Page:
The Finnish educational system has become famous worldwide during the last decade. The reason: OECDs PISA tests, where Finland, along with Hong Kong and Korea, has topped the charts. To maintain that position and, perhaps more importantly, preparing today’s school kids for the future the governing institutions are now doing their best to tackle what is seen as a great lack in the pedagogical practices of Finnish teachers, namely the use of ICT as part of their teaching. ICT – Information and communication technologies – is a broad concept. In this case it refers mainly to computers and mobile devices of any kind that can be used in the service of education. Devices that use digital means of storing and transferring information, one should perhaps add.
I’ve been reading an official report and plan that was recently put forth by the Ministry of Education. The plan goes under the name ”Koulutuksen tietoyhteiskuntakehittäminen 2020” (yes, it’s a long word that liberally translates to Information society development in education 2020, ISDE for short). I decided to bring forth two points that may interest readers outside Finland working with these matters.
1. Technical infrastructure first. Looking at PISA results the most striking thing about the Finnish school seen in a international perspective is the small differences in performance between students. They are all pretty good, no matter what school, social background etc. What the ISDE brings to light however is a great difference between the ICT infrastructure between schools. Thus conclusion number one: If ICT is to play a greater role in learning in the future, these differences have to evened out, or the overall result will suffer. It’s not stated in this manner in the report, but obvious nonetheless. The report states that the solutions should be technically transparent, open, economically feasible and ecological.
There are fairly simple reasons for the differences that are reported. In Finland, as in many places, the school and local municipal IT -departments have had the responsibility for the schools. On a municipal level, schools don’t have very high priority when it comes to ICT, compared to other social services. Specifically school tailored solutions have been rare indeed.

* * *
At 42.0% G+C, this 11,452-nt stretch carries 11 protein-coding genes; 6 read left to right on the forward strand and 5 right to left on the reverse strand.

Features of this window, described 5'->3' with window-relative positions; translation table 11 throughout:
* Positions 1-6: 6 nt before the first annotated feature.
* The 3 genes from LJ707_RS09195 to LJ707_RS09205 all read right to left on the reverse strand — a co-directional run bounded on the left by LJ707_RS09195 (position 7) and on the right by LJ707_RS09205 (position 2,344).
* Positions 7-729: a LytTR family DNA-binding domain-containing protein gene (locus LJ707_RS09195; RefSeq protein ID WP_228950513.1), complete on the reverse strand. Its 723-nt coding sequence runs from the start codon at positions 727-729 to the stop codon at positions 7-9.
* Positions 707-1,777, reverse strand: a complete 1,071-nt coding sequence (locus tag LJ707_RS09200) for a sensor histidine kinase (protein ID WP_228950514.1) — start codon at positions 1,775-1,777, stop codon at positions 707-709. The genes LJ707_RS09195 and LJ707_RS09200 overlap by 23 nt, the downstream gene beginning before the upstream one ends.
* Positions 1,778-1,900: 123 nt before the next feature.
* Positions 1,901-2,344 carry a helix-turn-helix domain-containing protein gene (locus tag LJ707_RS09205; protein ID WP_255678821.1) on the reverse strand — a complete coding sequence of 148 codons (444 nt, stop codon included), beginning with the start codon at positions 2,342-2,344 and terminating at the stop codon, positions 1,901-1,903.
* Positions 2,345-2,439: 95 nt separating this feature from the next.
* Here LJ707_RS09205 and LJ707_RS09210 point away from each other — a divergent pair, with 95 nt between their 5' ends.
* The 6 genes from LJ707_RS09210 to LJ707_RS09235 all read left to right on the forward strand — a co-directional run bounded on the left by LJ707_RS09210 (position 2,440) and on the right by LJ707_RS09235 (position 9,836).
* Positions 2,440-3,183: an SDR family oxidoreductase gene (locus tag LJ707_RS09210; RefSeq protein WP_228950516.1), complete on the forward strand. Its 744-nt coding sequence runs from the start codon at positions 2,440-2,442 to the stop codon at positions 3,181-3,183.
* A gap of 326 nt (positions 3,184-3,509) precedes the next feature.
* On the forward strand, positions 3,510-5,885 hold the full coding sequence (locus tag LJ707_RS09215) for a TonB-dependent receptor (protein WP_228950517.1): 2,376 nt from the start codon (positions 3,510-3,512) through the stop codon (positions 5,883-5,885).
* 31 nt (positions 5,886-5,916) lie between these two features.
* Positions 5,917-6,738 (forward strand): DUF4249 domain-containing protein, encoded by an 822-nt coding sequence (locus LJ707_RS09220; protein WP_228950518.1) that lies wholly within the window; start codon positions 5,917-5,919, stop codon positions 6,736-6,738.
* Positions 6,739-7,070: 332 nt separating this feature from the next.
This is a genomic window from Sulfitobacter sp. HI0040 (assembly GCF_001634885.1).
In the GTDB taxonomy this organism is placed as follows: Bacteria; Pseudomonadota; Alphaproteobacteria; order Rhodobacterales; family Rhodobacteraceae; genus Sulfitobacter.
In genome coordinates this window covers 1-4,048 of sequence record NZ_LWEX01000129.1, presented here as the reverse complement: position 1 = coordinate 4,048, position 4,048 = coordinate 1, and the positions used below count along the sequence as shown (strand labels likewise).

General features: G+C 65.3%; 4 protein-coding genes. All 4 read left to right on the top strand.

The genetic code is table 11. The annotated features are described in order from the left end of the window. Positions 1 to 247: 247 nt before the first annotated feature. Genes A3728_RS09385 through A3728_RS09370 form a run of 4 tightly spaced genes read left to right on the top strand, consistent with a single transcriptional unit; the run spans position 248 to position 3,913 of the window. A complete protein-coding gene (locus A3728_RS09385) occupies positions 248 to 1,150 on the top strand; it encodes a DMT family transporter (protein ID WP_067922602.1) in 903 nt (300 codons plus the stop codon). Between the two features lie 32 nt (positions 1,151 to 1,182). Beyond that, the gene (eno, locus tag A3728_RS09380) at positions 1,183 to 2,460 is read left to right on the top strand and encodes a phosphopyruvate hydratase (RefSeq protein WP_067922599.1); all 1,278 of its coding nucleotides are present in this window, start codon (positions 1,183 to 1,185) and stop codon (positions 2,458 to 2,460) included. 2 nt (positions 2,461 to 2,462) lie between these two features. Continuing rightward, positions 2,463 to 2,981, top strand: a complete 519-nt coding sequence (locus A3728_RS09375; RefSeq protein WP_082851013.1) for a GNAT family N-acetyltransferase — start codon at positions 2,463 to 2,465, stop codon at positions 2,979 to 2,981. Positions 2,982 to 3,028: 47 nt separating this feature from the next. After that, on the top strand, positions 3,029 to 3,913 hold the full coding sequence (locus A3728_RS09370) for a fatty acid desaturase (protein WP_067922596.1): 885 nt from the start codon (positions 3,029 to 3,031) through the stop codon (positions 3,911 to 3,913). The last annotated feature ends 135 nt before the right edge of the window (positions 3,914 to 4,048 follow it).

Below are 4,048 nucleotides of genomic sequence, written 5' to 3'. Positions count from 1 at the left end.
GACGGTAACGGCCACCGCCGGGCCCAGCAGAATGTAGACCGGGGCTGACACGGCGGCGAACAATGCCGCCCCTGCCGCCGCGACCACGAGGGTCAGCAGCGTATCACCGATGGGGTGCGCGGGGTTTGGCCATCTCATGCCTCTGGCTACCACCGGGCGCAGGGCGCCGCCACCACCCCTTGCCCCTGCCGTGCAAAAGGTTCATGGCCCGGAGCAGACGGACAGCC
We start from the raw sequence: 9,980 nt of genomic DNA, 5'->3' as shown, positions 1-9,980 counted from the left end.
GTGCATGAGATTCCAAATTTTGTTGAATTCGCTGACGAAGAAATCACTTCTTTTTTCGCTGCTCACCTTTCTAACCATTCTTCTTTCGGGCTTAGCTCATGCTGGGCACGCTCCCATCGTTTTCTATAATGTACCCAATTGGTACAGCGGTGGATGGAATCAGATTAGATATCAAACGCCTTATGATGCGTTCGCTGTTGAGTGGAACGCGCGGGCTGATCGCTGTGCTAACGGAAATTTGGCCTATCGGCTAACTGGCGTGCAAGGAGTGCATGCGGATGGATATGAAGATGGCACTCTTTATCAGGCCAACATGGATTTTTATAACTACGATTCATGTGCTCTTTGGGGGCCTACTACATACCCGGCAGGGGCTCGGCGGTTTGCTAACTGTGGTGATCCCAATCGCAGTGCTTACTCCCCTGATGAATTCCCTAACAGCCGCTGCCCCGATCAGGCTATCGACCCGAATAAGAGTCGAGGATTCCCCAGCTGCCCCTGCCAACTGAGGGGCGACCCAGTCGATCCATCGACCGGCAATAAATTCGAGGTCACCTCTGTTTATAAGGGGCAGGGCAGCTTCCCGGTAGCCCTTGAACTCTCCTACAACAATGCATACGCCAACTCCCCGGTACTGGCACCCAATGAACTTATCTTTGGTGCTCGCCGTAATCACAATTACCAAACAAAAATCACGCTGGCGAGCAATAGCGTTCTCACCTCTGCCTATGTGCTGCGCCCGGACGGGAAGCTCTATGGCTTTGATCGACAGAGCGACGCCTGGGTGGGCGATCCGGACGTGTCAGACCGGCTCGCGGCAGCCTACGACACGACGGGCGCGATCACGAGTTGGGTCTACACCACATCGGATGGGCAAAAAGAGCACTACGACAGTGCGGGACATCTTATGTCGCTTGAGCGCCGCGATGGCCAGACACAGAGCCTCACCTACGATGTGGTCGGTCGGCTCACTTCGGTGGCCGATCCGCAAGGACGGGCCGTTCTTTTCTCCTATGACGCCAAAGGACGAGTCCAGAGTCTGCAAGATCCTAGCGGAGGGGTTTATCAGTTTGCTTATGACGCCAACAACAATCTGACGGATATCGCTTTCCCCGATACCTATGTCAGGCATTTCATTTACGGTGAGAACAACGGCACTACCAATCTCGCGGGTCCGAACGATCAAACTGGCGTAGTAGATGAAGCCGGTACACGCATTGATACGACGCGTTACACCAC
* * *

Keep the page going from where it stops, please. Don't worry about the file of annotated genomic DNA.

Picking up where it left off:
Can a company like Opinsys offer what is needed in our case here? Probably at least to some extent. Some of our customers are already in the situation where they have to rethink how to spend their ICT -allocated money, because the amount reserved for the basic infrastructure is more than is needed with the system they receive. Our Linux -based service costs less per workstation (computer) than the traditional system. Which, by the way, brings us to the next point.
2. Imagine that you had just realized that in order to take the next step in pedagogical development, teachers should use white, selfmade doctors’ clothes while teaching. You’re wise enough to see that without proper training they won’t start sewing their own trousers, skirts and jackets. So you put each and everyone on a sewing course, probably online to save some travel costs. Will they start sewing and wearing the stuff as intended. You hope they wouldn’t don’t you? And not primarily because it would look dreadful, but because they don’t have a good reason for it. And teachers should have good reasons for doing what they do.
The ISDE (rightly, I think) sees the greatest challenge in bringing about a more fundamental change in the culture of the schools that would support the use of ICT as a pedagogical tool. How this is to be done is a somewhat obscure matter. When reading the report I can’t but get the feeling that ICT is seen as a magic wand that no-one really knows how to wield in any meaningful manner, but everyone agrees that is has tremendous power and some vague ideas about what it can do. No doubt it is a tool that can be put to good use, but like the white clothes in the example above, the real reason needs to be conveyed on a personal level. What is needed in this world and more specifically in the schools, and can ICT support that? Way too much emphasis is put on future needs of which none are real, only assumptions (the changes in working life, for example).
For the most part, teachers know this. Which is why they are more interested in doing something that changes their present moment. We take this into account when we develop our service. For my own part it means doing my best to teach the use of new tools in a participatory way, so that teachers get to do something that they feel is right. For our technical staff it means developing tools that are easy to use, reliable and scalable. For our support and sales it’s something else and so on.
Education is interesting. Everyone has some experience of it that colours their opinions. It’s hard not to let those opinions become the truth of the matter. Also, it concerns everybody how education is arranged, since it forms the society. I think for one to be successful in this matter, it would be wise to see that you cannot change the future with the use of ICT. Instead teachers should use it to better see the present, that’s where the learning takes place.